Things take a dark turn when Lulu accepts a drive home from John, who assaults and humiliates her. Then she must further abase herself by asking the director of Happy Days to give her another chance back in Ottawa. But no: “A decision has been taken.” So Lulu has to leave one act of her life behind and find a way to live differently, better. “Sweet are the uses of adversity,” she says to herself, one of the many effortless literary and cultural references in the novel.

And what kind of a novel is Snow Road Station? Its precursor, His Whole Life, is in effect a retrospective state-of-the-nation tale. Published in 2015, it takes place in 1995, the year of the second Quebec referendum on independence. It is tightly structured, the parallels between domestic and national marriage clearly drawn. Its protagonists stake their claims to being on Team Yes or Team No. The late René Lévesque hovers, ghostlike, still the sentimental favourite. Snow Road Station is a little looser in conception. It is written in three acts of diminishing length —”Snow,” “Road,” and “Station”— and many of its informing themes follow a kind of dialectical logic. Recalling the history of the name of the village, Lulu thinks, “Snow Road Station was an arrival, a departure, a long wait — a place of rest, a stoppage, yet a road.” At one point, she listens to Hugh tuning Nan’s piano: “Now he was on the highest keys. Now the lowest. Now the middle.” In doing so, she sees her life as “a scene playing out — the past spooling behind her and the future spooling ahead — direction and crisis and resolution.”

In spite of its play-like structure, Snow Road Station owes much to the novel of manners. It opens with a marriage and the promise of social cohesion. Things quickly begin to fall apart: the nuptials are threatened, Lulu loses her place in the world. It closes with the establishment of new romantic relationships and the birth of a much-loved child — a child who, in many ways, restores Lulu to herself.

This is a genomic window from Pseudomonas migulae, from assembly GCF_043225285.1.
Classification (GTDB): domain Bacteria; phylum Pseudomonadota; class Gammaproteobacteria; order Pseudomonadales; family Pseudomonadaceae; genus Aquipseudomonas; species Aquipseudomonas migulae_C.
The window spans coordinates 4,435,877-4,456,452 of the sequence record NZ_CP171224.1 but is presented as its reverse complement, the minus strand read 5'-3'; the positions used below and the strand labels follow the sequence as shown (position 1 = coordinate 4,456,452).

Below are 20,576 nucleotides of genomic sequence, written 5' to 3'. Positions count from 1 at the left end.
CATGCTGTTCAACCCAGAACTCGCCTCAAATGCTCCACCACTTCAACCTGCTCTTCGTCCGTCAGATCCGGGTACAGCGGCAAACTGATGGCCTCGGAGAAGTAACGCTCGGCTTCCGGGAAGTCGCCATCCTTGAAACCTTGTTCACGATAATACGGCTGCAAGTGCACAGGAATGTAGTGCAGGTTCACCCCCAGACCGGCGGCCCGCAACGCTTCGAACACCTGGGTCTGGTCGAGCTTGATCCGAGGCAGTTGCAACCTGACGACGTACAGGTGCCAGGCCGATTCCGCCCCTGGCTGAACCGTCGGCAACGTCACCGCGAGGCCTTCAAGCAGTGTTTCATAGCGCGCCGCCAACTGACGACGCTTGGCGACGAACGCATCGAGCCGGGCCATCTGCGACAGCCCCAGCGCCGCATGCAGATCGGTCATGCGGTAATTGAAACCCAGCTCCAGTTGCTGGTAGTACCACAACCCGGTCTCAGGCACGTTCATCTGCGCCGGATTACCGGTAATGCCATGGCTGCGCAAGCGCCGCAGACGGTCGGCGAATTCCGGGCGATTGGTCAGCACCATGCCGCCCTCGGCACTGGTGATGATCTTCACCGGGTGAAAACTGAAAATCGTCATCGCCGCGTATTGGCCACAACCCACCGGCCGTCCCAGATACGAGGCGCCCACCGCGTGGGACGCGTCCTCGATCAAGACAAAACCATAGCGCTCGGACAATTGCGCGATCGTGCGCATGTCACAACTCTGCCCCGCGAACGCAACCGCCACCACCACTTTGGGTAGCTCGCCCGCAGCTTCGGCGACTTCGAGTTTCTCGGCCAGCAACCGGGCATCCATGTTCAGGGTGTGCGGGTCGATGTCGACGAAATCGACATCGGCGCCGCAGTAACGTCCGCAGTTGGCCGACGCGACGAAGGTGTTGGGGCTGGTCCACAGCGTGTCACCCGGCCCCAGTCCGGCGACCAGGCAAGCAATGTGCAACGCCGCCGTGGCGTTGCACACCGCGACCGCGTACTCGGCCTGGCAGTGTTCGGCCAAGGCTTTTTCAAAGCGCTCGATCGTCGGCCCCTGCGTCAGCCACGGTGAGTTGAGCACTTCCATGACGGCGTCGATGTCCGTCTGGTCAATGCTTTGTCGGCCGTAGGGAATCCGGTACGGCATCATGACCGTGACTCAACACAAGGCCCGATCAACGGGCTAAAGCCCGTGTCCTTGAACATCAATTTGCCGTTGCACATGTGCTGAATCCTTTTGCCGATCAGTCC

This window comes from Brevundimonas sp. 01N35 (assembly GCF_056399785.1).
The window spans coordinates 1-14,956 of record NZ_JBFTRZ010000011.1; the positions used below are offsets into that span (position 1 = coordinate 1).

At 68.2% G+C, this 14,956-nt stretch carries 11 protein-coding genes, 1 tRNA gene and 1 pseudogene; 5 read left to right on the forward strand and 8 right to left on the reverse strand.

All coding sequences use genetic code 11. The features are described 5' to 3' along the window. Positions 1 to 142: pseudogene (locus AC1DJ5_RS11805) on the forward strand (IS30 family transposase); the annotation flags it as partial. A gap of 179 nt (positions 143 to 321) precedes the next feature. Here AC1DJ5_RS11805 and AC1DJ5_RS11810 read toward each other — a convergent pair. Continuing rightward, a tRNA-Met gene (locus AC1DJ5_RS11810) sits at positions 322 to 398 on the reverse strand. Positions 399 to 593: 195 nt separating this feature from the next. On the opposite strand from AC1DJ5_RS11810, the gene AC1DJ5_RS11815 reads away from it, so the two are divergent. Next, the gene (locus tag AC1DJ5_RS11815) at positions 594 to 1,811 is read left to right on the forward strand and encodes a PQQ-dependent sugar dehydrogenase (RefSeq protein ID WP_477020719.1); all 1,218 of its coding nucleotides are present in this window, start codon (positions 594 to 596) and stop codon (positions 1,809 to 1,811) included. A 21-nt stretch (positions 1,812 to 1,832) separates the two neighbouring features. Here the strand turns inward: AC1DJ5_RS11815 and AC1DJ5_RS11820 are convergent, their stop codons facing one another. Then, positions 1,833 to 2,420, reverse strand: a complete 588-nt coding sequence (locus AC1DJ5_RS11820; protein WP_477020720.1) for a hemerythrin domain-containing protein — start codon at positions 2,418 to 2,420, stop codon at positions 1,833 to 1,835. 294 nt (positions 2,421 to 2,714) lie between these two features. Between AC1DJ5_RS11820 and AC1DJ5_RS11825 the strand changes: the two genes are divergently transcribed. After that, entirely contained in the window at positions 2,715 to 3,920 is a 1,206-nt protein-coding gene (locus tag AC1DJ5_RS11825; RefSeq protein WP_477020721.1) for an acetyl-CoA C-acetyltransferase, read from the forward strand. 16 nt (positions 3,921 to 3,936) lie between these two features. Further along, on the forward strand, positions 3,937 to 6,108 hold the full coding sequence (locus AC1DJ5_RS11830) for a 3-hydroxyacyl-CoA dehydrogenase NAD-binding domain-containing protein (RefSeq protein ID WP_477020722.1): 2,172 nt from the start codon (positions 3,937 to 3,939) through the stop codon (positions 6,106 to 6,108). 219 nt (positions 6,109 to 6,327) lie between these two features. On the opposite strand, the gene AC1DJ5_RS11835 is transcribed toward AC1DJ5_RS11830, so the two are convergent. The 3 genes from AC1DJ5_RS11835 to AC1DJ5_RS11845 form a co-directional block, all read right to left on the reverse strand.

Unlike the novel of manners, however, which usually focuses on the young, this is a story about a woman and her oldest, dearest friend, both of them in their early sixties. What does their final act have in store for them? What new meaning can they find in their lives? “Now,” Lulu thinks, “her role was something else entirely. It was paying attention to all the life around her that wasn’t paying the least regard to her.”

Much of the book, especially its final section, is a paean to the rhythms of the natural world in a very particular, well-loved place: the annual rhythms of snow and winter, followed by spring and the maple syrup season; the decades-long rhythms of old hemlocks falling victim to looper worms and being replaced by maple saplings, which in turn become sap-bearing trees. In the getting of wisdom, these are the cycles in which Lulu must locate herself. In her darkest moment, she recalls the words Winnie speaks near the beginning of act 2 of Happy Days: “To have been always what I am — and so changed from what I was.” A similar sentiment closes the novel: “Around them the trees absorbed the rain, the lake rose, the sky emptied. The leaves became more yellow, the yellows more orange. Always what they are — and so changed from what they were.”

But just as maple syrup contains an element of sharpness behind its sweetness, so does Snow Road Station, with the looming financial collapse of 2008. The event is alluded to only briefly, but it is nonetheless a threatening cloud that hangs over the little hamlet. How will the global crisis affect this place and these characters? The future may be one of sharp changes.

Jo-Ann Wallace is a professor emeritus at the University of Alberta. Her memoir collection, A Life in Pieces, is due out next year.

Advertisement

Advertisement